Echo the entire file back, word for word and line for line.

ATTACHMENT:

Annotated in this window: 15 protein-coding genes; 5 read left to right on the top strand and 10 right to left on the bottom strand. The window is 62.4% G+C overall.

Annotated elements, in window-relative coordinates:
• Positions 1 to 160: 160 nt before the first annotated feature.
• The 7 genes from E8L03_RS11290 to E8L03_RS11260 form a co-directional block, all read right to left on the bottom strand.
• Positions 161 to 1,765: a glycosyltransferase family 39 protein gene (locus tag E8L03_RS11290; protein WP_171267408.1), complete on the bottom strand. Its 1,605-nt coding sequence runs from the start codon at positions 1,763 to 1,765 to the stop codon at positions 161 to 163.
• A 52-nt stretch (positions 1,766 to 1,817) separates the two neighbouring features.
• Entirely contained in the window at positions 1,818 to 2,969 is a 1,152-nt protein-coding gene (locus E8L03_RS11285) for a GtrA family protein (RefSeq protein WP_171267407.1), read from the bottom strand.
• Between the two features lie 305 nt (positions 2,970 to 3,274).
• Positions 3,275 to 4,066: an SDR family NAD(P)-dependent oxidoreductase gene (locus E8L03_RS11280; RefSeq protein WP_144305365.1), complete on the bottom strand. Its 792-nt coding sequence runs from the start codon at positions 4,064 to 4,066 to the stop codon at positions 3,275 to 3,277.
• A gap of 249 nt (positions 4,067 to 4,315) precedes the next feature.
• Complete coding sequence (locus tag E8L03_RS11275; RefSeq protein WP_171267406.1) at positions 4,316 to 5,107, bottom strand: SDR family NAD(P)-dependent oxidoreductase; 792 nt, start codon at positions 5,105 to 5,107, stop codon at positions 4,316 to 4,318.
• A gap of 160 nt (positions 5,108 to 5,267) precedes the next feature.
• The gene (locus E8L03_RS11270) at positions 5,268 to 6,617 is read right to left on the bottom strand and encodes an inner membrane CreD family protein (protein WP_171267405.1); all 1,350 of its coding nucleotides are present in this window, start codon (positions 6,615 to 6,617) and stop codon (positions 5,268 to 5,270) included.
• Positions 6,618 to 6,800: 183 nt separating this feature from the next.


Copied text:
Annotated in this window: 15 protein-coding genes; 5 read left to right on the top strand and 10 right to left on the bottom strand. The window is 62.4% G+C overall.

Annotated elements, in window-relative coordinates:
• Positions 1 to 160: 160 nt before the first annotated feature.
• The 7 genes from E8L03_RS11290 to E8L03_RS11260 form a co-directional block, all read right to left on the bottom strand.
• Positions 161 to 1,765: a glycosyltransferase family 39 protein gene (locus tag E8L03_RS11290; protein WP_171267408.1), complete on the bottom strand. Its 1,605-nt coding sequence runs from the start codon at positions 1,763 to 1,765 to the stop codon at positions 161 to 163.
• A 52-nt stretch (positions 1,766 to 1,817) separates the two neighbouring features.
• Entirely contained in the window at positions 1,818 to 2,969 is a 1,152-nt protein-coding gene (locus E8L03_RS11285) for a GtrA family protein (RefSeq protein WP_171267407.1), read from the bottom strand.
• Between the two features lie 305 nt (positions 2,970 to 3,274).
• Positions 3,275 to 4,066: an SDR family NAD(P)-dependent oxidoreductase gene (locus E8L03_RS11280; RefSeq protein WP_144305365.1), complete on the bottom strand. Its 792-nt coding sequence runs from the start codon at positions 4,064 to 4,066 to the stop codon at positions 3,275 to 3,277.
• A gap of 249 nt (positions 4,067 to 4,315) precedes the next feature.
• Complete coding sequence (locus tag E8L03_RS11275; RefSeq protein WP_171267406.1) at positions 4,316 to 5,107, bottom strand: SDR family NAD(P)-dependent oxidoreductase; 792 nt, start codon at positions 5,105 to 5,107, stop codon at positions 4,316 to 4,318.
• A gap of 160 nt (positions 5,108 to 5,267) precedes the next feature.
• The gene (locus E8L03_RS11270) at positions 5,268 to 6,617 is read right to left on the bottom strand and encodes an inner membrane CreD family protein (protein WP_171267405.1); all 1,350 of its coding nucleotides are present in this window, start codon (positions 6,615 to 6,617) and stop codon (positions 5,268 to 5,270) included.
• Positions 6,618 to 6,800: 183 nt separating this feature from the next.